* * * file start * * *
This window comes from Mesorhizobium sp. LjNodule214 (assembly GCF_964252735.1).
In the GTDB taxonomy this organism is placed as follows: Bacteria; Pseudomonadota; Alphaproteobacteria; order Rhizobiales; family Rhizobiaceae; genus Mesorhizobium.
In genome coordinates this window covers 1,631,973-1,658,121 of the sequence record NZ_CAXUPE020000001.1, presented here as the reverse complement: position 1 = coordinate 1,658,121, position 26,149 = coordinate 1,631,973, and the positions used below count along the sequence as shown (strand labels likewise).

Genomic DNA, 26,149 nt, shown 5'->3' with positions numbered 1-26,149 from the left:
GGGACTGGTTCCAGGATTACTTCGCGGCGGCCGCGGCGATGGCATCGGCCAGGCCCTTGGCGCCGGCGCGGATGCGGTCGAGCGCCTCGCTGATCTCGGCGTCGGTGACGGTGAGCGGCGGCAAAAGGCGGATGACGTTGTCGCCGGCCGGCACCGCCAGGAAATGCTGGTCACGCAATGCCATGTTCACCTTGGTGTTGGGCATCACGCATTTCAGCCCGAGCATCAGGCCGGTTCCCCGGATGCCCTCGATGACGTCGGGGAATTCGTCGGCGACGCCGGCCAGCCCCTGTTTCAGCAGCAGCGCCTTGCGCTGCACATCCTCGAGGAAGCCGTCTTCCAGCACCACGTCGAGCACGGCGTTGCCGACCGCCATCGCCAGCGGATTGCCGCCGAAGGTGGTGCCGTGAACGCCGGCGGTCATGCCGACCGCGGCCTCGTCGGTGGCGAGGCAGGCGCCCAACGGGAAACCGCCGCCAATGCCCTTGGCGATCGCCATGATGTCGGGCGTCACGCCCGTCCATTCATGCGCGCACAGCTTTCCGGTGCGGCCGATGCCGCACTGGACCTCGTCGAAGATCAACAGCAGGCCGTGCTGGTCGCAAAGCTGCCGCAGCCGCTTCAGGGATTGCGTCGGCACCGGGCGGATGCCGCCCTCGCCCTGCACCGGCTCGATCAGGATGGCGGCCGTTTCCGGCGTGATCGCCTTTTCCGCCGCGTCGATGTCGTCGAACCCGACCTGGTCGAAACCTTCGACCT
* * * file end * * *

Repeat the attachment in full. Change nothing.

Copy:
This window comes from Mesorhizobium sp. LjNodule214 (assembly GCF_964252735.1).
In the GTDB taxonomy this organism is placed as follows: Bacteria; Pseudomonadota; Alphaproteobacteria; order Rhizobiales; family Rhizobiaceae; genus Mesorhizobium.
In genome coordinates this window covers 1,631,973-1,658,121 of the sequence record NZ_CAXUPE020000001.1, presented here as the reverse complement: position 1 = coordinate 1,658,121, position 26,149 = coordinate 1,631,973, and the positions used below count along the sequence as shown (strand labels likewise).

Genomic DNA, 26,149 nt, shown 5'->3' with positions numbered 1-26,149 from the left:
GGGACTGGTTCCAGGATTACTTCGCGGCGGCCGCGGCGATGGCATCGGCCAGGCCCTTGGCGCCGGCGCGGATGCGGTCGAGCGCCTCGCTGATCTCGGCGTCGGTGACGGTGAGCGGCGGCAAAAGGCGGATGACGTTGTCGCCGGCCGGCACCGCCAGGAAATGCTGGTCACGCAATGCCATGTTCACCTTGGTGTTGGGCATCACGCATTTCAGCCCGAGCATCAGGCCGGTTCCCCGGATGCCCTCGATGACGTCGGGGAATTCGTCGGCGACGCCGGCCAGCCCCTGTTTCAGCAGCAGCGCCTTGCGCTGCACATCCTCGAGGAAGCCGTCTTCCAGCACCACGTCGAGCACGGCGTTGCCGACCGCCATCGCCAGCGGATTGCCGCCGAAGGTGGTGCCGTGAACGCCGGCGGTCATGCCGACCGCGGCCTCGTCGGTGGCGAGGCAGGCGCCCAACGGGAAACCGCCGCCAATGCCCTTGGCGATCGCCATGATGTCGGGCGTCACGCCCGTCCATTCATGCGCGCACAGCTTTCCGGTGCGGCCGATGCCGCACTGGACCTCGTCGAAGATCAACAGCAGGCCGTGCTGGTCGCAAAGCTGCCGCAGCCGCTTCAGGGATTGCGTCGGCACCGGGCGGATGCCGCCCTCGCCCTGCACCGGCTCGATCAGGATGGCGGCCGTTTCCGGCGTGATCGCCTTTTCCGCCGCGTCGATGTCGTCGAACCCGACCTGGTCGAAACCTTCGACCT